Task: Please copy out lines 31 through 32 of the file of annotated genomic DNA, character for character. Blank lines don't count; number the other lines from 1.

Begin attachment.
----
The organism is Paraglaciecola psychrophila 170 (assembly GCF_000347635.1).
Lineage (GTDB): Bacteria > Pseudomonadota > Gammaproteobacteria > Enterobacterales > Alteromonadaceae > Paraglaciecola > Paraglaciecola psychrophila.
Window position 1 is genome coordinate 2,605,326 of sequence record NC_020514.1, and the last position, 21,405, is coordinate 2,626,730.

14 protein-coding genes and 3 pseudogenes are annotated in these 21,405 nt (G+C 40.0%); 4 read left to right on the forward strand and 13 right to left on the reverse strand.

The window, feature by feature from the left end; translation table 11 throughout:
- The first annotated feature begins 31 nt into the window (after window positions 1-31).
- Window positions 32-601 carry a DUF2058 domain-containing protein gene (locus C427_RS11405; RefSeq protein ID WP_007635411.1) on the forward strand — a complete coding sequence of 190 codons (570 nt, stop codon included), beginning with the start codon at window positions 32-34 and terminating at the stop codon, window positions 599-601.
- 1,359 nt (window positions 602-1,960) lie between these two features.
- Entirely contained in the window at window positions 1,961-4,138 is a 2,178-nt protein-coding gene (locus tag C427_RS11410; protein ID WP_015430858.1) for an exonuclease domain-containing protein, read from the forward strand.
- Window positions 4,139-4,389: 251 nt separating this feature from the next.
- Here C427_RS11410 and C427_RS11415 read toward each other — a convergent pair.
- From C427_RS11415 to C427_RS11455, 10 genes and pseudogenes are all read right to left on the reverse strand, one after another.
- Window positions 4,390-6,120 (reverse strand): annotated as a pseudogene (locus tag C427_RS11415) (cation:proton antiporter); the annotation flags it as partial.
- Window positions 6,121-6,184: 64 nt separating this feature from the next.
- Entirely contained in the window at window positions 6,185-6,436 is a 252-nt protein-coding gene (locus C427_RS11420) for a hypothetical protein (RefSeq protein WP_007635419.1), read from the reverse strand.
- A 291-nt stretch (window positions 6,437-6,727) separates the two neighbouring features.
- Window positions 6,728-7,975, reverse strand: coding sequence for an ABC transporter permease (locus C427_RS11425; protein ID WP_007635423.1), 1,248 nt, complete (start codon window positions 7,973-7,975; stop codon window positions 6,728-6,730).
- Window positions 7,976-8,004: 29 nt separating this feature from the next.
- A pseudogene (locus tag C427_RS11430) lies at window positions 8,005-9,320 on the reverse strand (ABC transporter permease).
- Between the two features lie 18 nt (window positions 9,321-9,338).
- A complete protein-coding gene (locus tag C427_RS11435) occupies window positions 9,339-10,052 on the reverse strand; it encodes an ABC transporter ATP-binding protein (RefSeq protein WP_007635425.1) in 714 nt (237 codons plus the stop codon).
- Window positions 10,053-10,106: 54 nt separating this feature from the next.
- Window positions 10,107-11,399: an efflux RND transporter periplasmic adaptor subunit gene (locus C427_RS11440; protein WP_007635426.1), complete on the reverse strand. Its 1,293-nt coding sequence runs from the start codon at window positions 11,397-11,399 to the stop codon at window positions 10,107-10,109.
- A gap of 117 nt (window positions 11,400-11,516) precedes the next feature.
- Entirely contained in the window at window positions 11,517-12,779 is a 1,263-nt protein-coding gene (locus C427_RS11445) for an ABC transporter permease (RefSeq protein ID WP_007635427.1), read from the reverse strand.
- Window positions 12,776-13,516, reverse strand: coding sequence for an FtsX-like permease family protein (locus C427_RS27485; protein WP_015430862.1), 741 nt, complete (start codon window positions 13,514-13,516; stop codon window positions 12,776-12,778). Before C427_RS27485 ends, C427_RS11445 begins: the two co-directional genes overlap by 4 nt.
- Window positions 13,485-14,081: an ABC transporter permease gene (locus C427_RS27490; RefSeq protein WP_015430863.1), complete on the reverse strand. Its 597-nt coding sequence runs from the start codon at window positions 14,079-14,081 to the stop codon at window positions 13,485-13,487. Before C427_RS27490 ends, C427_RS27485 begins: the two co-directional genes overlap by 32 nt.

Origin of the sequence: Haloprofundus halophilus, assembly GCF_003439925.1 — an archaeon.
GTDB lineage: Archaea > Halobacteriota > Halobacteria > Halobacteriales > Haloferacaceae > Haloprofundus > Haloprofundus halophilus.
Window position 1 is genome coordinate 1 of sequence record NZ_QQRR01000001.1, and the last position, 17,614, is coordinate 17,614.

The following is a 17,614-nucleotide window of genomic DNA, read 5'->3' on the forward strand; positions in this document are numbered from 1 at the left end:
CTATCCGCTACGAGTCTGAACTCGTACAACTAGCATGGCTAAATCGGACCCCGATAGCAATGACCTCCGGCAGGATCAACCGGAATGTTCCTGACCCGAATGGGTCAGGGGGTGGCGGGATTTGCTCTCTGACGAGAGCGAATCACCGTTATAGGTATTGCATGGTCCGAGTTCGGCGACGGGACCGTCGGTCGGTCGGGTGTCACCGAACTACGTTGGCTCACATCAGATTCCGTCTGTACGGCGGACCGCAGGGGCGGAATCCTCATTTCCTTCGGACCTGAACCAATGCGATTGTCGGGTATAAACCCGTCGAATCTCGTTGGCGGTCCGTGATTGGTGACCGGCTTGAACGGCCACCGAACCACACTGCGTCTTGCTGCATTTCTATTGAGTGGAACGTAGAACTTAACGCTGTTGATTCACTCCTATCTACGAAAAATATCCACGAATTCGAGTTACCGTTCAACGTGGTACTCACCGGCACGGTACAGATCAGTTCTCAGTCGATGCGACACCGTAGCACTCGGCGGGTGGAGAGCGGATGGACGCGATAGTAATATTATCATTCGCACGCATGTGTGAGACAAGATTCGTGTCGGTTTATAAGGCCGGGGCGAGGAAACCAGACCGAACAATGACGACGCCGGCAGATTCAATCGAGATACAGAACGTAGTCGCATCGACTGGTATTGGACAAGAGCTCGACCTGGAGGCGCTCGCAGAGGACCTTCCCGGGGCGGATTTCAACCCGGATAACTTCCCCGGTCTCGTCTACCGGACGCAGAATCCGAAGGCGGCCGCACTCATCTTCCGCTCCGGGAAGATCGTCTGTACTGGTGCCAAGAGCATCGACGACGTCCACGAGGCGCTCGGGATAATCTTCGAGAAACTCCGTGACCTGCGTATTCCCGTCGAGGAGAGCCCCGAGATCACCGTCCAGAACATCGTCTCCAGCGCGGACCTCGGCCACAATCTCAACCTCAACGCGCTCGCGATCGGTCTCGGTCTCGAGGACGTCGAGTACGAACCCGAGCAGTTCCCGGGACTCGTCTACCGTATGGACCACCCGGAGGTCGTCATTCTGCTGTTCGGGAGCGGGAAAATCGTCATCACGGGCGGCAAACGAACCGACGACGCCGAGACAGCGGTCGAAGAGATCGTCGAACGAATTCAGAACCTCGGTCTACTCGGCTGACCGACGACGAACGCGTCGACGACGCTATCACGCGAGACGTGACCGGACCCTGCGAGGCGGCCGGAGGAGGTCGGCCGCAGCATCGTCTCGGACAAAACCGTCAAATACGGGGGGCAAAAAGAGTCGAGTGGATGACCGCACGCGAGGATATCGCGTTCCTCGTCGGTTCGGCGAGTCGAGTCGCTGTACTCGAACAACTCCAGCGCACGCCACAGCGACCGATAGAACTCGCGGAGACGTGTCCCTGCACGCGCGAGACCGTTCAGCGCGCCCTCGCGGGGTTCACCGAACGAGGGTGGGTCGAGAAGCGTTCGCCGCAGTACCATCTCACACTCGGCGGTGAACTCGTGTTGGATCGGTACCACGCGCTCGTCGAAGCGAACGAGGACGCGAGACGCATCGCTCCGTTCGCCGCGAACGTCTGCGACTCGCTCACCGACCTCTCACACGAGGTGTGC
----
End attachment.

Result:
The following is a 17,614-nucleotide window of genomic DNA, read 5'->3' on the forward strand; positions in this document are numbered from 1 at the left end:
CTATCCGCTACGAGTCTGAACTCGTACAACTAGCATGGCTAAATCGGACCCCGATAGCAATGACCTCCGGCAGGATCAACCGGAATGTTCCTGACCCGAATGGGTCAGGGGGTGGCGGGATTTGCTCTCTGACGAGAGCGAATCACCGTTATAGGTATTGCATGGTCCGAGTTCGGCGACGGGACCGTCGGTCGGTCGGGTGTCACCGAACTACGTTGGCTCACATCAGATTCCGTCTGTACGGCGGACCGCAGGGGCGGAATCCTCATTTCCTTCGGACCTGAACCAATGCGATTGTCGGGTATAAACCCGTCGAATCTCGTTGGCGGTCCGTGATTGGTGACCGGCTTGAACGGCCACCGAACCACACTGCGTCTTGCTGCATTTCTATTGAGTGGAACGTAGAACTTAACGCTGTTGATTCACTCCTATCTACGAAAAATATCCACGAATTCGAGTTACCGTTCAACGTGGTACTCACCGGCACGGTACAGATCAGTTCTCAGTCGATGCGACACCGTAGCACTCGGCGGGTGGAGAGCGGATGGACGCGATAGTAATATTATCATTCGCACGCATGTGTGAGACAAGATTCGTGTCGGTTTATAAGGCCGGGGCGAGGAAACCAGACCGAACAATGACGACGCCGGCAGATTCAATCGAGATACAGAACGTAGTCGCATCGACTGGTATTGGACAAGAGCTCGACCTGGAGGCGCTCGCAGAGGACCTTCCCGGGGCGGATTTCAACCCGGATAACTTCCCCGGTCTCGTCTACCGGACGCAGAATCCGAAGGCGGCCGCACTCATCTTCCGCTCCGGGAAGATCGTCTGTACTGGTGCCAAGAGCATCGACGACGTCCACGAGGCGCTCGGGATAATCTTCGAGAAACTCCGTGACCTGCGTATTCCCGTCGAGGAGAGCCCCGAGATCACCGTCCAGAACATCGTCTCCAGCGCGGACCTCGGCCACAATCTCAACCTCAACGCGCTCGCGATCGGTCTCGGTCTCGAGGACGTCGAGTACGAACCCGAGCAGTTCCCGGGACTCGTCTACCGTATGGACCACCCGGAGGTCGTCATTCTGCTGTTCGGGAGCGGGAAAATCGTCATCACGGGCGGCAAACGAACCGACGACGCCGAGACAGCGGTCGAAGAGATCGTCGAACGAATTCAGAACCTCGGTCTACTCGGCTGACCGACGACGAACGCGTCGACGACGCTATCACGCGAGACGTGACCGGACCCTGCGAGGCGGCCGGAGGAGGTCGGCCGCAGCATCGTCTCGGACAAAACCGTCAAATACGGGGGGCAAAAAGAGTCGAGTGGATGACCGCACGCGAGGATATCGCGTTCCTCGTCGGTTCGGCGAGTCGAGTCGCTGTACTCGAACAACTCCAGCGCACGCCACAGCGACCGATAGAACTCGCGGAGACGTGTCCCTGCACGCGCGAGACCGTTCAGCGCGCCCTCGCGGGGTTCACCGAACGAGGGTGGGTCGAGAAGCGTTCGCCGCAGTACCATCTCACACTCGGCGGTGAACTCGTGTTGGATCGGTACCACGCGCTCGTCGAAGCGAACGAGGACGCGAGACGCATCGCTCCGTTCGCCGCGAACGTCTGCGACTCGCTCACCGACCTCTCACACGAGGTGTGC